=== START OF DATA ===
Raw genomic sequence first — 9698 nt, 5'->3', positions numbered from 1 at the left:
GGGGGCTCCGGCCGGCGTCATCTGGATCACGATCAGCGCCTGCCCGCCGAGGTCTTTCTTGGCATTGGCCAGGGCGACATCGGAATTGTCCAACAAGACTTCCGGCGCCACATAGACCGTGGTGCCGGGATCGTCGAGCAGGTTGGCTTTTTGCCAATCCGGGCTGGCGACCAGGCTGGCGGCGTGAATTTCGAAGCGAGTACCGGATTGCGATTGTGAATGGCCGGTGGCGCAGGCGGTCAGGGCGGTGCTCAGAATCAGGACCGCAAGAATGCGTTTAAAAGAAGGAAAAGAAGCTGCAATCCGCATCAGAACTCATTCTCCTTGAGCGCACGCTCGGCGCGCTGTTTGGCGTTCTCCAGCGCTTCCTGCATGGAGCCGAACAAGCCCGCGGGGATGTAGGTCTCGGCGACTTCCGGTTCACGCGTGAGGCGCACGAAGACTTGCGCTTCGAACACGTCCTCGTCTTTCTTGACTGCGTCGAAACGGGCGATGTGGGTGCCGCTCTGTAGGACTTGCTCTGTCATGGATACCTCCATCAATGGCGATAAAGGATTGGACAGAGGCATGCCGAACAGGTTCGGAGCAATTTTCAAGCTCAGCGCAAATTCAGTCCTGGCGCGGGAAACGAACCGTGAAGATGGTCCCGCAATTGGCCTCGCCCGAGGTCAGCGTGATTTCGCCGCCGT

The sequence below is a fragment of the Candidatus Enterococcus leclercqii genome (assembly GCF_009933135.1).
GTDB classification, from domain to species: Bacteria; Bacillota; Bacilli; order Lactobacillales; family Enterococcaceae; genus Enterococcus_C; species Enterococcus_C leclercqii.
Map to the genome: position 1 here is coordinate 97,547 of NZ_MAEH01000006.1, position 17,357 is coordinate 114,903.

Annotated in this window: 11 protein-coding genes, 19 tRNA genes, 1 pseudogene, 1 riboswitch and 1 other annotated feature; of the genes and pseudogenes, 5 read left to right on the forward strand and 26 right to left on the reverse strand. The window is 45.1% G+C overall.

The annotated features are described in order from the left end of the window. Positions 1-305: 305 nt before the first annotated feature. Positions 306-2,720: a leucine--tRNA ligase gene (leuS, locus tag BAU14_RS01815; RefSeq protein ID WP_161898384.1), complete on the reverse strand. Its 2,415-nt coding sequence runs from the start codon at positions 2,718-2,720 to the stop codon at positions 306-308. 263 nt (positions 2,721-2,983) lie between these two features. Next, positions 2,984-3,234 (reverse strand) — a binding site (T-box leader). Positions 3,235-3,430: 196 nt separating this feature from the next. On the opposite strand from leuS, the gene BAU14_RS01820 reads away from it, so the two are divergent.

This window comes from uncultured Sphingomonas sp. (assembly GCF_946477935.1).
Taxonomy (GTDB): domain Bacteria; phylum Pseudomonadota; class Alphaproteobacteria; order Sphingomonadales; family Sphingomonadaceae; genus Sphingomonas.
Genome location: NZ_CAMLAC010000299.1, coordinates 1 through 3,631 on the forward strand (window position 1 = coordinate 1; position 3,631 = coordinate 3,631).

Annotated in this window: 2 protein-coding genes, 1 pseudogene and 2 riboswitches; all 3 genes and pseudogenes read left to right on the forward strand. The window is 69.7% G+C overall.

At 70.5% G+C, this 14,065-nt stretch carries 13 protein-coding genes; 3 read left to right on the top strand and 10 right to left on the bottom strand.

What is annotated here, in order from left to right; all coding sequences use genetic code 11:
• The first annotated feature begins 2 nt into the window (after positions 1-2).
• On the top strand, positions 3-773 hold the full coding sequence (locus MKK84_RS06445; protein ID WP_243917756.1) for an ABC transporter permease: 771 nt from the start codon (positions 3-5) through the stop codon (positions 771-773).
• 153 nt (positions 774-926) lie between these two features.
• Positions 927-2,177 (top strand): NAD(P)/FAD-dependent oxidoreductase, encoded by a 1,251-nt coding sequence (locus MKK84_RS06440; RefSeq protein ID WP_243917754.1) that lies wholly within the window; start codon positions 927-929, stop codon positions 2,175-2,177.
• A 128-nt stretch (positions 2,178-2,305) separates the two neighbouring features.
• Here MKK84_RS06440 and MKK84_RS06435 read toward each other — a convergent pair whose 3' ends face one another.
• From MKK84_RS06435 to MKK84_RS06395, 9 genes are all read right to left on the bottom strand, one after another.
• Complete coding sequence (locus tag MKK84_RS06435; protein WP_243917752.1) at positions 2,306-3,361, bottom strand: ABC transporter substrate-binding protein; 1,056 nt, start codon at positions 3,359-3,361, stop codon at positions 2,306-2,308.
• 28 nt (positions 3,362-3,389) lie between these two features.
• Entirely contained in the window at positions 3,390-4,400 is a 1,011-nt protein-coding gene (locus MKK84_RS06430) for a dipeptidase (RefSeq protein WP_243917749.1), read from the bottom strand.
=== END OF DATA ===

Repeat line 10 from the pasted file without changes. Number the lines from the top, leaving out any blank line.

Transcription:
Genome location: NZ_CAMLAC010000299.1, coordinates 1 through 3,631 on the forward strand (window position 1 = coordinate 1; position 3,631 = coordinate 3,631).